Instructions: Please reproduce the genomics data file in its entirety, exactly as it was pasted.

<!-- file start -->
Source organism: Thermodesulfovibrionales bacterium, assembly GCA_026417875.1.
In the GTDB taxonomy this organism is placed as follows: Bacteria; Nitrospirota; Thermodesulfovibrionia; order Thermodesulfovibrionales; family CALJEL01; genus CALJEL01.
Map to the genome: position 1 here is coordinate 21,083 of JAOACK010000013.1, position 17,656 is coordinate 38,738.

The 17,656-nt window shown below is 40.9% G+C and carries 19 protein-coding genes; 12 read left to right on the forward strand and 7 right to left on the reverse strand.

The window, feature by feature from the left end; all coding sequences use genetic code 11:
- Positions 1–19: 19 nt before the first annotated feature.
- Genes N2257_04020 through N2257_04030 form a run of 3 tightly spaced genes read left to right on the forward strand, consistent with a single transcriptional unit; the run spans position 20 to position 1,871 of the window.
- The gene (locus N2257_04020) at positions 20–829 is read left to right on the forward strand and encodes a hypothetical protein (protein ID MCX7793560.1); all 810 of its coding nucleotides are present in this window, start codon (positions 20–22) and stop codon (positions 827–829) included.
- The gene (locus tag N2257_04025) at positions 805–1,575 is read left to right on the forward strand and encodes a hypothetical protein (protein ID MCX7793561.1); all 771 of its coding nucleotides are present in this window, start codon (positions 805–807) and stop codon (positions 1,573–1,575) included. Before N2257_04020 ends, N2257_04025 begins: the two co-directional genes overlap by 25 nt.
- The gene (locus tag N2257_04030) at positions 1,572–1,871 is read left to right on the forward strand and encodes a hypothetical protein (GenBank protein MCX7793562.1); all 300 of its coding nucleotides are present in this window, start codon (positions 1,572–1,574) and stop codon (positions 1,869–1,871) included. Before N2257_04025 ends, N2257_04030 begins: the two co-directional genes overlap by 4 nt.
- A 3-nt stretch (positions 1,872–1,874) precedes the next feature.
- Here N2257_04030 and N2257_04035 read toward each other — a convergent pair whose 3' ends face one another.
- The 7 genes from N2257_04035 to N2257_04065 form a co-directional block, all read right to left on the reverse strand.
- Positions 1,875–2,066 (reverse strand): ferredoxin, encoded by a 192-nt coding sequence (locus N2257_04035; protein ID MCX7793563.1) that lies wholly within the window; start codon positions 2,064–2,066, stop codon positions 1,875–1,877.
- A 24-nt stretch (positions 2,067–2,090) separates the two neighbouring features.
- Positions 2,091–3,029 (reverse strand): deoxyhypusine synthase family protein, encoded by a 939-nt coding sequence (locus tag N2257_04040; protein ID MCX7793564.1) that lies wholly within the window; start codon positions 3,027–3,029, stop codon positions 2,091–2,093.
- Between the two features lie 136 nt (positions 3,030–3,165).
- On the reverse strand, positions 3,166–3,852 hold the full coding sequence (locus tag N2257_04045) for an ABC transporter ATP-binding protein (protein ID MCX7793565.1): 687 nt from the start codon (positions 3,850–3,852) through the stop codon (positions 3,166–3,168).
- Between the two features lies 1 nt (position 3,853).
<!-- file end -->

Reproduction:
Source organism: Thermodesulfovibrionales bacterium, assembly GCA_026417875.1.
In the GTDB taxonomy this organism is placed as follows: Bacteria; Nitrospirota; Thermodesulfovibrionia; order Thermodesulfovibrionales; family CALJEL01; genus CALJEL01.
Map to the genome: position 1 here is coordinate 21,083 of JAOACK010000013.1, position 17,656 is coordinate 38,738.

The 17,656-nt window shown below is 40.9% G+C and carries 19 protein-coding genes; 12 read left to right on the forward strand and 7 right to left on the reverse strand.

The window, feature by feature from the left end; all coding sequences use genetic code 11:
- Positions 1–19: 19 nt before the first annotated feature.
- Genes N2257_04020 through N2257_04030 form a run of 3 tightly spaced genes read left to right on the forward strand, consistent with a single transcriptional unit; the run spans position 20 to position 1,871 of the window.
- The gene (locus N2257_04020) at positions 20–829 is read left to right on the forward strand and encodes a hypothetical protein (protein ID MCX7793560.1); all 810 of its coding nucleotides are present in this window, start codon (positions 20–22) and stop codon (positions 827–829) included.
- The gene (locus tag N2257_04025) at positions 805–1,575 is read left to right on the forward strand and encodes a hypothetical protein (protein ID MCX7793561.1); all 771 of its coding nucleotides are present in this window, start codon (positions 805–807) and stop codon (positions 1,573–1,575) included. Before N2257_04020 ends, N2257_04025 begins: the two co-directional genes overlap by 25 nt.
- The gene (locus tag N2257_04030) at positions 1,572–1,871 is read left to right on the forward strand and encodes a hypothetical protein (GenBank protein MCX7793562.1); all 300 of its coding nucleotides are present in this window, start codon (positions 1,572–1,574) and stop codon (positions 1,869–1,871) included. Before N2257_04025 ends, N2257_04030 begins: the two co-directional genes overlap by 4 nt.
- A 3-nt stretch (positions 1,872–1,874) precedes the next feature.
- Here N2257_04030 and N2257_04035 read toward each other — a convergent pair whose 3' ends face one another.
- The 7 genes from N2257_04035 to N2257_04065 form a co-directional block, all read right to left on the reverse strand.
- Positions 1,875–2,066 (reverse strand): ferredoxin, encoded by a 192-nt coding sequence (locus N2257_04035; protein ID MCX7793563.1) that lies wholly within the window; start codon positions 2,064–2,066, stop codon positions 1,875–1,877.
- A 24-nt stretch (positions 2,067–2,090) separates the two neighbouring features.
- Positions 2,091–3,029 (reverse strand): deoxyhypusine synthase family protein, encoded by a 939-nt coding sequence (locus tag N2257_04040; protein ID MCX7793564.1) that lies wholly within the window; start codon positions 3,027–3,029, stop codon positions 2,091–2,093.
- Between the two features lie 136 nt (positions 3,030–3,165).
- On the reverse strand, positions 3,166–3,852 hold the full coding sequence (locus tag N2257_04045) for an ABC transporter ATP-binding protein (protein ID MCX7793565.1): 687 nt from the start codon (positions 3,850–3,852) through the stop codon (positions 3,166–3,168).
- Between the two features lies 1 nt (position 3,853).